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Third Party Claims (WC)

You have a third party claim if you are injured on the job by someone who is not your employer or a co-employee. An example is the working delivery driver who is rear ended on the highway, by someone who is not his employer or co-employee. He has both an L&I claim and a third party claim. The same is true of a subcontractor injured by the general or a different subcontractor.

A third party claim is a personal injury claim together with an L&I claim, arising out of the same facts. When you have both the personal injury claim is called a third party claim.

A third party claim can be a good thing because you can have two claims, both L&I and third party. Some third party claims can be worth a lot of money.

The downside of a third party claim is that L&I or the insurance company has a lien on your third party recovery. That means because they have paid money on your L&I claim they will get some of that money back from you when you recover on the third party claim. The exact amount they get from you is subject to the worksheet formula, and possible compromise. Compromise is difficult because L&I or the self insured has lien rights which are stronger than state subrogation rights. Sometimes the amount they take is shockingly large. Sometimes the third party settlement will ruin the remaining L&I claim because it creates an offset. Understand how this formula applies to your case before you consider settling any third party claim. Also beware of personal injury attorneys who are clueless about this interrelationship between L&I claims and Third Party claims. Insist they explain to you how the offset works and how much it will be. If they cannot or take no interest in what you’re saying they could unintentionally ruin your L&I claim. Be careful.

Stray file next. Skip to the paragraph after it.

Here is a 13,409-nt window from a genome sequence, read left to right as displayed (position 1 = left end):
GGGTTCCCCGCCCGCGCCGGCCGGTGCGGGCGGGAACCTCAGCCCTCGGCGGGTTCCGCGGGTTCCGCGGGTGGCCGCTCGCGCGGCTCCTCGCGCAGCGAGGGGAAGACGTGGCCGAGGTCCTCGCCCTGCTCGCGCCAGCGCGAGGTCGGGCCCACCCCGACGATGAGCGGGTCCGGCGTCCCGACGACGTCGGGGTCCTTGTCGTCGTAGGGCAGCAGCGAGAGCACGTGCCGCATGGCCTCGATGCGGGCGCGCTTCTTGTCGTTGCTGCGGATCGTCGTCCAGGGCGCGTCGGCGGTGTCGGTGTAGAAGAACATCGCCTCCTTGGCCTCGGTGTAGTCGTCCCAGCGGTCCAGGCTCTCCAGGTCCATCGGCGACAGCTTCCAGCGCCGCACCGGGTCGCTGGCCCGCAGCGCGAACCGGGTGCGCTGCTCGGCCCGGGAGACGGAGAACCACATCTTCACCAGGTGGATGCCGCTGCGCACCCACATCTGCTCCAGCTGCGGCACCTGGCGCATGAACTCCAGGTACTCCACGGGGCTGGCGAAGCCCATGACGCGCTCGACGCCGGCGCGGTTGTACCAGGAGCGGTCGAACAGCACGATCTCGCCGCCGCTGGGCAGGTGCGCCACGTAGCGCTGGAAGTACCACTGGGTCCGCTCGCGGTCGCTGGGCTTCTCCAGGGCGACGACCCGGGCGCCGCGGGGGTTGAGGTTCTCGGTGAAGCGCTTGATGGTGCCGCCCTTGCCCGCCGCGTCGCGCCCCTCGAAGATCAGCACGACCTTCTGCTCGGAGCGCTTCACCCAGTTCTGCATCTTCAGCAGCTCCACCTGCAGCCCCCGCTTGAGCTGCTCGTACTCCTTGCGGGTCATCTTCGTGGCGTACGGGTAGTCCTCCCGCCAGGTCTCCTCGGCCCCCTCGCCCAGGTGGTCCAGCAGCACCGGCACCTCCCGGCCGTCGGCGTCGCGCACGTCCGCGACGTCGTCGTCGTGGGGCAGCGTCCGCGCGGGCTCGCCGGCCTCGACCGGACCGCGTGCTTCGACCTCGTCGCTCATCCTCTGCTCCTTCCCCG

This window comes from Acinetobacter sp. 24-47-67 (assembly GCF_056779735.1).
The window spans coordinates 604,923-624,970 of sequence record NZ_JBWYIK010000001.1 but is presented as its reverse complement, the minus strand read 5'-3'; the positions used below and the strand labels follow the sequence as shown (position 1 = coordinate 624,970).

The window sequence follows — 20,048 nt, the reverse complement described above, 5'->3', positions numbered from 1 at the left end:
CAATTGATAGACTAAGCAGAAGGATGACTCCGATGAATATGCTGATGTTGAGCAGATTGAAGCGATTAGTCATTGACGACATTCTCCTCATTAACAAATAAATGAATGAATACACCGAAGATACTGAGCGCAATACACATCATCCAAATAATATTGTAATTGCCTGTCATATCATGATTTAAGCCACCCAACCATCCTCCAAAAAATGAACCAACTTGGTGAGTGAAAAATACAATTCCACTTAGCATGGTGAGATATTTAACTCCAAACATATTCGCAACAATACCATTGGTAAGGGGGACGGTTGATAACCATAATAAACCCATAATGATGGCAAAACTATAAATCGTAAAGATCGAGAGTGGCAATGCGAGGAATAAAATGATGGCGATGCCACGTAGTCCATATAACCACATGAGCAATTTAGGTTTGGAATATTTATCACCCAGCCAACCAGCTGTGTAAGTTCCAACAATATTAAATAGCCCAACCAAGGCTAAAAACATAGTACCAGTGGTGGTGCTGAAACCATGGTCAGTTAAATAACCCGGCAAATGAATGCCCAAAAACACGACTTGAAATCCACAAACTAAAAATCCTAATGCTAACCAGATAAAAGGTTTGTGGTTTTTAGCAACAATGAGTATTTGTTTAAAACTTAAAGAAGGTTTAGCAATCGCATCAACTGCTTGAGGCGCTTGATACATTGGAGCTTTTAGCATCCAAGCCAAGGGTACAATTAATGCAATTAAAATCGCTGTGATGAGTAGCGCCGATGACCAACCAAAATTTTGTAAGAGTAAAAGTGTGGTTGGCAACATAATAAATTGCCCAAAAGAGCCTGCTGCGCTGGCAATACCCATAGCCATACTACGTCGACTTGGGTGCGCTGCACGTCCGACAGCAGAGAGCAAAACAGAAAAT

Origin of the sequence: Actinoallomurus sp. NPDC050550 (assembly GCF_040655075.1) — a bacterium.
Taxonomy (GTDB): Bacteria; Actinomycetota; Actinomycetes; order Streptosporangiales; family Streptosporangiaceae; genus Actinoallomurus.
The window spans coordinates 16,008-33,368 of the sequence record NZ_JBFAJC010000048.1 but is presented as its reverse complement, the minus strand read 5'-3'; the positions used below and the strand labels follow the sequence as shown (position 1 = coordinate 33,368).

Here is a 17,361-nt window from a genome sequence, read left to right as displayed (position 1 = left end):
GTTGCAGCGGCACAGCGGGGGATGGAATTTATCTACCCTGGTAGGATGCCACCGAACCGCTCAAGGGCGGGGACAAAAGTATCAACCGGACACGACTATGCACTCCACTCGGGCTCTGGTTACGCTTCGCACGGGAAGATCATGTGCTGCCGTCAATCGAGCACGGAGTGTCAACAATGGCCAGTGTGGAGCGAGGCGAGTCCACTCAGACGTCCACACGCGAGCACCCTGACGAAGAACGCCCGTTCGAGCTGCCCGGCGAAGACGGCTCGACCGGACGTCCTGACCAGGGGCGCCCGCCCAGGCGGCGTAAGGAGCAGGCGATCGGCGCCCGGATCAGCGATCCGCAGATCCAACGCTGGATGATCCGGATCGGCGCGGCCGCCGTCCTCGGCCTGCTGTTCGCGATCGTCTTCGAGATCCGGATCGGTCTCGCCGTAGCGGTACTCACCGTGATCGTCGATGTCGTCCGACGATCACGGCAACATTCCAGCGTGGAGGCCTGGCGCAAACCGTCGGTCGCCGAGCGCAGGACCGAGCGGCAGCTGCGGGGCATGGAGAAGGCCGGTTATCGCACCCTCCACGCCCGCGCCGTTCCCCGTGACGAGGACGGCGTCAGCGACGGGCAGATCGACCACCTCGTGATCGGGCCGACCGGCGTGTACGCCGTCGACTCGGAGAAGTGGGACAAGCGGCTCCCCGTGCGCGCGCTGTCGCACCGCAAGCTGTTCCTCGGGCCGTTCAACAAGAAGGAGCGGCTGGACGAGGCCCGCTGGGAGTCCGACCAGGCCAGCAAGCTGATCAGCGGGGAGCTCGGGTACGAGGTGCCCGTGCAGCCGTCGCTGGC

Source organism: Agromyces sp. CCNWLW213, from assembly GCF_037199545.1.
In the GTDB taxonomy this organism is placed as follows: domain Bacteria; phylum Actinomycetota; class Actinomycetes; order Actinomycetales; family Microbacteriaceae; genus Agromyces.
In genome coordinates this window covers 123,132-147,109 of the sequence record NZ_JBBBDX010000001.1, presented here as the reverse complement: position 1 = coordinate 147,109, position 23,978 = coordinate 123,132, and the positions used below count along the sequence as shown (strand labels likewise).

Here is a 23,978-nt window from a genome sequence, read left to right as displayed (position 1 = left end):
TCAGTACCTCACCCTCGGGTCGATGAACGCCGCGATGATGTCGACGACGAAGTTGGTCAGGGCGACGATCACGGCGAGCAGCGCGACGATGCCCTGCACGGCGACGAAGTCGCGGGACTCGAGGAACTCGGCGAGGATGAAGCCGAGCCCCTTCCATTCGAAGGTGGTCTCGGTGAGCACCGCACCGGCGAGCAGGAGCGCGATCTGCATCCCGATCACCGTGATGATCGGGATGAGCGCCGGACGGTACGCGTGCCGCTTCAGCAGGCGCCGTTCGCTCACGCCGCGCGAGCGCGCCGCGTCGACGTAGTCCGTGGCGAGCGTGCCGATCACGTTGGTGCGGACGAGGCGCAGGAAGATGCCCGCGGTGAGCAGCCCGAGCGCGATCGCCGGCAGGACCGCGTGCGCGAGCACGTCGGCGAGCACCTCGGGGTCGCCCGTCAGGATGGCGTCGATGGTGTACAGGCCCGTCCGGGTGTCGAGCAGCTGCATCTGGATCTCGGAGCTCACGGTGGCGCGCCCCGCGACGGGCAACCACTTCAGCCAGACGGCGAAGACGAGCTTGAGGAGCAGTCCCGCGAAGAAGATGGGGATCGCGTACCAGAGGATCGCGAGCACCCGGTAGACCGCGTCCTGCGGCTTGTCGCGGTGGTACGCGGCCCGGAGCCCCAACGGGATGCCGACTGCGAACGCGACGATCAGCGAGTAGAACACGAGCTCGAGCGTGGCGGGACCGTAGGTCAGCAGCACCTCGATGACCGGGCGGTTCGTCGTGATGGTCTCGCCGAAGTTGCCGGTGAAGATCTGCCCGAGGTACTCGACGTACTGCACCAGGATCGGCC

Can I sue my employer? 

Unlikely, but check out CAN I SUE MY EMPLOYER?

Can I sue someone else for an injury or occupational disease?

  • L&I claim: Yes, if you have a third party claim.
  • No L&I claim: Yes, this would technically be a personal injury claim.

What if I’m not at fault?

  • L&I claim? Not being at fault means nothing. L&I claims are no fault claims, so your fault or lack there of means nothing. 
  • Third party claim? Third party claims are negligence based. Not being at fault is a good thing.

To figure out the value of a third party claim use the worksheet formula. To figure the value you must know the following:

  1. Gross recovery
  2. Benefits paid
  3. Attorney fees
  4. Costs

Fill in the numbers and the formula will work itself out. If your numbers aren’t set yet you can make estimates. You can also call or e-mail us and we’ll do the calculation for you, based on the above figures you supply to us.

Still got questions? Contact a Seattle L&I attorney today – call 206-343-1988.

What’s Next?